NEW YORK, August 11 ------ The U.N. Security Council is preparing to vote this week on a U.S. proposal to extend an arms embargo on Iran, a move that some diplomats say is bound to fail and put the fate of a nuclear deal between Tehran and world powers further at risk. A last-minute attempt by Britain, France and Germany to broker a compromise with Russia and China on an arms embargo extension appeared unsuccessful so far, diplomats said. Russia and China, allies of Iran, have long-signaled opposition to the U.S. measure.
A Chinese diplomat at the United Nations, speaking on condition of anonymity, said that “extending the arms embargo on Iran in whatever form lacks legal basis and will undermine efforts to preserve” the nuclear deal, adding that there is “no chance” the U.S. text will be adopted. U.S. Ambassador to the United Nations Kelly Craft said Russia and China wanted to benefit from the end of the arms embargo. “Russia and China are waiting to be able to sell arms to Iran,” Craft told Fox News.
The embargo is due to expire in October under a 2015 deal among Iran, Russia, China, Germany, Britain, France and the United States that prevents Tehran from developing nuclear weapons in return for sanctions relief. Even though U.S. President Donald Trump’s administration quit the accord in 2018 - with Trump dubbing it “the worst deal ever” - Washington has threatened to use a provision in the agreement to trigger a return of all U.N. sanctions on Iran if the Security Council does not extend the arms embargo indefinitely.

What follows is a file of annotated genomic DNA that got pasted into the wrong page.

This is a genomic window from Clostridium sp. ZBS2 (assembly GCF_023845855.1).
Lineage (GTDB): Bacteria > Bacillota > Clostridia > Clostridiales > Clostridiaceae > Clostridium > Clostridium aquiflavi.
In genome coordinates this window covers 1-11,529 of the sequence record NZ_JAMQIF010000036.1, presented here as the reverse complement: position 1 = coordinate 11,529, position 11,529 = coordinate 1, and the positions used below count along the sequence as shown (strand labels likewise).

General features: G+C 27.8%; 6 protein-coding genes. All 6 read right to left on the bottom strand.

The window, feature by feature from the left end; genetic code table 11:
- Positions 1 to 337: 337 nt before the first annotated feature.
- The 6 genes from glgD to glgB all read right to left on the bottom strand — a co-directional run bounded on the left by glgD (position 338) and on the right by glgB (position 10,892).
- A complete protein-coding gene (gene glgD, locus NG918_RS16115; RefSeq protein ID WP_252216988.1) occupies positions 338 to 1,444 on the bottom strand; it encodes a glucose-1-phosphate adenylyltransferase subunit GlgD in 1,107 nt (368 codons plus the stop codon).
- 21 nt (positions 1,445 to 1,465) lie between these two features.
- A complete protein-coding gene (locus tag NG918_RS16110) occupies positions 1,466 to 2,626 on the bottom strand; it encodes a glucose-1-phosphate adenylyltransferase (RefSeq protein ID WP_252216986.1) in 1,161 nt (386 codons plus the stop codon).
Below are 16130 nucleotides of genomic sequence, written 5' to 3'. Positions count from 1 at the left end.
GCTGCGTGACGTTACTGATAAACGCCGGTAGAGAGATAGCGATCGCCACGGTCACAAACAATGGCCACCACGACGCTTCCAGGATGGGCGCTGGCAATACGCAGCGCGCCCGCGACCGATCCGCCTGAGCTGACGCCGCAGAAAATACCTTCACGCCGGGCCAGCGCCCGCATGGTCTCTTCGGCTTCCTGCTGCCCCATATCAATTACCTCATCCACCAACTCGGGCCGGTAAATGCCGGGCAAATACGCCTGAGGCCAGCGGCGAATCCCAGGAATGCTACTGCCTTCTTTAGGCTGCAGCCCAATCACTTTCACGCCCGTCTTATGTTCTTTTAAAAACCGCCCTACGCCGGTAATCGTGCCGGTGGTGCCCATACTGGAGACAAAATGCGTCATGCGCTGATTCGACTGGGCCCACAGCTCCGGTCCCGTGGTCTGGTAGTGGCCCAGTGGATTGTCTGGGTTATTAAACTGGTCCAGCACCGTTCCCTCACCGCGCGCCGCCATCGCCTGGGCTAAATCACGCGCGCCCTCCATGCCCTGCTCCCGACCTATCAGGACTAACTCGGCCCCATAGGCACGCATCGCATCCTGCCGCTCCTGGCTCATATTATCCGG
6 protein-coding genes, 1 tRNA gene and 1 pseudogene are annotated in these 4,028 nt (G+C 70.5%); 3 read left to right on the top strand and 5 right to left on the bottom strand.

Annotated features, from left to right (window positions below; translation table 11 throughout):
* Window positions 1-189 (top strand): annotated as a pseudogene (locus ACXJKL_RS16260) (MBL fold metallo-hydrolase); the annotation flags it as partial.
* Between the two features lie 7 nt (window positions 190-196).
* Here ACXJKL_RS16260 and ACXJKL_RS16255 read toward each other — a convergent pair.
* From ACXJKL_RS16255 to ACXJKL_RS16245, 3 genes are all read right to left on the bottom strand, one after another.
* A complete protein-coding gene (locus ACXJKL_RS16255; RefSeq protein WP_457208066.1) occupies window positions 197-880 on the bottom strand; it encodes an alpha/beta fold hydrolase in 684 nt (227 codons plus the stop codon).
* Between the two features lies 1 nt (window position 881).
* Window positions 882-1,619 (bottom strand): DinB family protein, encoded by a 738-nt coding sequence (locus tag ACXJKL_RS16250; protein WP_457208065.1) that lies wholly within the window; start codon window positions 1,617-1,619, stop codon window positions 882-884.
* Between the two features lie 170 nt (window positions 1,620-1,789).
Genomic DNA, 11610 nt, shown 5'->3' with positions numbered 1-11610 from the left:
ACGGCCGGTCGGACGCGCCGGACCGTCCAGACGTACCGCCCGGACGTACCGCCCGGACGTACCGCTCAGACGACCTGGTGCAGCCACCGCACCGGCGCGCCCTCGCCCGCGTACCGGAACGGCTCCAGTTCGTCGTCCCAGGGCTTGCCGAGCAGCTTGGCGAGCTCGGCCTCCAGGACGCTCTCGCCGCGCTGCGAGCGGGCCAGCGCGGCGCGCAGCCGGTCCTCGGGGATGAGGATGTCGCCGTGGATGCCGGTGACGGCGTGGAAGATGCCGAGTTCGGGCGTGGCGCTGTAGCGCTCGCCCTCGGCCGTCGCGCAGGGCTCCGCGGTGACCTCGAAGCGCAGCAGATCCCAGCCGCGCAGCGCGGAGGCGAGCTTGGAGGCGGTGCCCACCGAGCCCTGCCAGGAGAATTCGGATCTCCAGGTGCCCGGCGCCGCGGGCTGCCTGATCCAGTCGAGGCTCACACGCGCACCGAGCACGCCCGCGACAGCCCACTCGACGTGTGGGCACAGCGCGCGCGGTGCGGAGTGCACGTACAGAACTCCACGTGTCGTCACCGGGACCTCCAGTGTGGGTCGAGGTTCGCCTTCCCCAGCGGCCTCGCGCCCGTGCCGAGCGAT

Renewed sanctions — a move known as snapback — would likely kill the nuclear deal because Iran would lose a major incentive for limiting its nuclear activities. Iran has already breached parts of the nuclear deal in response to the U.S. withdrawal from the pact and Washington’s imposing strong unilateral sanctions. “This U.S. administration’s goal is to terminate the Iran nuclear deal,” said a European diplomat, speaking on condition of anonymity.
U.S. Special Representative for Iran Brian Hook alluded to the United States wanting to reimpose all U.N. sanctions when he said last week, “We need to restore the U.N. Security Council standard of no enrichment.” A snapback of U.N. sanctions would require Iran to suspend all enrichment-related and reprocessing activities, including research and development, and ban imports of anything that could contribute to those activities or to the development of nuclear weapon delivery systems. It would reimpose the arms embargo, ban Iran from developing ballistic missiles capable of delivering nuclear weapons and reimpose targeted sanctions on dozens of individuals and entities. States would also be urged to inspect shipments to and from Iran and authorized to seize any banned cargo.